A Recipe for Creating Strategic Boards

In addition to oversight, boards need to provide insight, and if possible, foresight.

Nancy Axelrod, Governing for Growth, Using 7 Measures of Success to Strengthen Board Dialogue and Decision Making

I second Nancy Axelrod’s observation and propose another: Unless boards balance their efforts in oversight, insight and foresight, they will fail at being strategic.

In her new book published by ASAE and the Center for Association Leadership, she offers many pragmatic explanations for why boards fall into behaviors that are not strategic and proposes many good questions and practices to get back on track. As a companion guide for 7 Measures of Success for boards, this book helps both volunteer and staff leaders clarify their partnership in creating remarkable organizations.

I want to build on the sound recommendations on this book and make the case for rebalancing the time boards spend on oversight, insight and foresight.

There was a time when people would lament that board members just don’t get their fiduciary responsibility. That problem ended with a number of high profile board failures, Sarbanes-Oxley, and a cultural shift to greater accountability. Today board members are so anxious about getting oversight right that they do risk straying into administrivia.

If boards do as Axelrod recommends in this book and organize their agendas around their strategic goals and issues, they are much more likely to spend their time engaged in strategic thinking. It’s through these strategic conversations that boards develop insight. Thinking together, they get underneath a situation’s facts and discover why the issues or opportunities matter to the organization’s achievements and culture. With insight, not only do boards make better decisions, any changes will be easier to implement because they are aligned with the organization’s values and culture.

Where too many boards fall short is in devoting time to foresight. This is not surprising, because present priorities make urgent demands on board meeting time. Unless boards and CEOS devote time to monitoring and discussing emerging trends and issues, they definitely will miss opportunities and could risk detecting a real game changer that leaves the organization out of step with their vision and value promise.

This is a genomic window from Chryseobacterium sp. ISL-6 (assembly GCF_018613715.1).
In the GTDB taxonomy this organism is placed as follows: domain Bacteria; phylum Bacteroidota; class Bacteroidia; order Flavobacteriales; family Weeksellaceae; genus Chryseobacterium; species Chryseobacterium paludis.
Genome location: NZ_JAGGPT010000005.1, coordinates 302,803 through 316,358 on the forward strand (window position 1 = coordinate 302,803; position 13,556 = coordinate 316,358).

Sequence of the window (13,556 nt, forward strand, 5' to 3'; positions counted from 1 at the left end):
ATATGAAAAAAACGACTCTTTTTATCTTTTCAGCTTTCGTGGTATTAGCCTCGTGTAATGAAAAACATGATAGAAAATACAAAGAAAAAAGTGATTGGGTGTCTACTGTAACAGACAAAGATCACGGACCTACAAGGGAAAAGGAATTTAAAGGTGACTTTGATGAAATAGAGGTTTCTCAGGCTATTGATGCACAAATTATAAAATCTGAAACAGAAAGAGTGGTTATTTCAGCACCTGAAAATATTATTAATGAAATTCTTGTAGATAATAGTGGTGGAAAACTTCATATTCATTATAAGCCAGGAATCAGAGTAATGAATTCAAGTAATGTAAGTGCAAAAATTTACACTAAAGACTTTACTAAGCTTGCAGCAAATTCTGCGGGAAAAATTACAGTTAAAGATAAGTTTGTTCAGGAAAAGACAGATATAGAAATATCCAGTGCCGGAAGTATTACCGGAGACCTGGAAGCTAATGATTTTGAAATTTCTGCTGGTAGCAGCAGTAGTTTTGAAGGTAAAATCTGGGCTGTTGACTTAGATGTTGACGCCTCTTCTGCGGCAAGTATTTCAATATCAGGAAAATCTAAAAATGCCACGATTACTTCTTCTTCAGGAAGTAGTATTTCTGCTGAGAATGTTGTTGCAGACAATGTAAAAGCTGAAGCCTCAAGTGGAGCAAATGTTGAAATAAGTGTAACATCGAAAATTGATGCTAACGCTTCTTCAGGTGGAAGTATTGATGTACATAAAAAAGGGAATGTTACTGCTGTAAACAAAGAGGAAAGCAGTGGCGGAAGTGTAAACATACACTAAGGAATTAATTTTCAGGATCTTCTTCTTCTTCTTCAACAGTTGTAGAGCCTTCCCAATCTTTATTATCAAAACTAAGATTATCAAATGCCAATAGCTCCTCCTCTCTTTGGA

Maybe it’s time boards follow a recipe for board agendas that looks more like this:

  • 1/3 oversight, including the consent agenda, financial reports, and progress on the strategic plan and strategies
  • 1/3 insight, including new strategic issues and opportunities such as decisions on new or revised programs and services and public policy positions
  • 1/3 foresight, including identifying and discussing emerging trends and issues and their implications for your industry, profession or cause and for your organization’s strategic direction

This recipe should yield a strategic board that is more capable of diligent stewardship, sound decision making, and forward-thinking leadership.

Active Listening Is a High Energy Process

After a major facilitation I am always quite exhausted from the energy it takes to be in the moment, connected with the participants, and anticipating what needs to happen next. Yesterday I discovered where much of that energy really goes—into active listening.

I attended an intimate one-day executive communications workshop as the participant. At the end of the day I was almost as drained as I would be if I had been the leader and facilitator. Moment of insight: the real heavy lifting of learning and relationship building is not in what you say. It is in what you truly hear and understand.

In active listening, we have quite a lot of attention and mental processing happening. Active listening requires a response. We are trying out new ideas, thinking about our own experiences with familiar concepts, and considering perspectives others might have. At a minimum we might be taking notes to help retain key ideas. Quite often we have to demonstrate our understanding through what we say next or by performing some activity that tests our comprehension.

The brain is definitely not idling. It is making sense of the experience, managing the emotional dimension of the experience, and creating neural pathways for these memories.

So the next time I lead a workshop, I hope I absolutely wear my participants out. Not because I tried to cram in a lot of knowledge and learning activities. But because I did everything I could do as a leader and facilitator to maximize the mutual experience of active listening.